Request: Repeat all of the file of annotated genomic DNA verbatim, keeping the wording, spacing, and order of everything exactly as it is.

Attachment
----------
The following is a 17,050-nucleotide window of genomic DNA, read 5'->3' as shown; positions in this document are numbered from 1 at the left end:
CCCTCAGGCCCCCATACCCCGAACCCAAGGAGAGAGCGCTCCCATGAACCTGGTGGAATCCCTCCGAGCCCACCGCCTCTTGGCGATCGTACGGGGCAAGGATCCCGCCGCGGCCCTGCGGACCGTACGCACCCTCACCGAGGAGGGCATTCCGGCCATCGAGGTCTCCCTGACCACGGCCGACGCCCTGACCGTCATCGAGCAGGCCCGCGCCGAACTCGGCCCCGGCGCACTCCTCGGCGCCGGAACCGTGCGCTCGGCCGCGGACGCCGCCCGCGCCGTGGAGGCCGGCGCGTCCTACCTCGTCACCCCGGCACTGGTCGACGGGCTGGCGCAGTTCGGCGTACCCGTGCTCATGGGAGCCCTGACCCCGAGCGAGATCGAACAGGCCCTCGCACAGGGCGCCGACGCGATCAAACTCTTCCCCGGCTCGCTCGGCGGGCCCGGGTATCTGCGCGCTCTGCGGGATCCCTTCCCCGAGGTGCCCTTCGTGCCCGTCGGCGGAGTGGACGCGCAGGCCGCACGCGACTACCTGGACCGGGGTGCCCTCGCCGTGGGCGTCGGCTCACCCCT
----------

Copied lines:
The following is a 17,050-nucleotide window of genomic DNA, read 5'->3' as shown; positions in this document are numbered from 1 at the left end:
CCCTCAGGCCCCCATACCCCGAACCCAAGGAGAGAGCGCTCCCATGAACCTGGTGGAATCCCTCCGAGCCCACCGCCTCTTGGCGATCGTACGGGGCAAGGATCCCGCCGCGGCCCTGCGGACCGTACGCACCCTCACCGAGGAGGGCATTCCGGCCATCGAGGTCTCCCTGACCACGGCCGACGCCCTGACCGTCATCGAGCAGGCCCGCGCCGAACTCGGCCCCGGCGCACTCCTCGGCGCCGGAACCGTGCGCTCGGCCGCGGACGCCGCCCGCGCCGTGGAGGCCGGCGCGTCCTACCTCGTCACCCCGGCACTGGTCGACGGGCTGGCGCAGTTCGGCGTACCCGTGCTCATGGGAGCCCTGACCCCGAGCGAGATCGAACAGGCCCTCGCACAGGGCGCCGACGCGATCAAACTCTTCCCCGGCTCGCTCGGCGGGCCCGGGTATCTGCGCGCTCTGCGGGATCCCTTCCCCGAGGTGCCCTTCGTGCCCGTCGGCGGAGTGGACGCGCAGGCCGCACGCGACTACCTGGACCGGGGTGCCCTCGCCGTGGGCGTCGGCTCACCCCT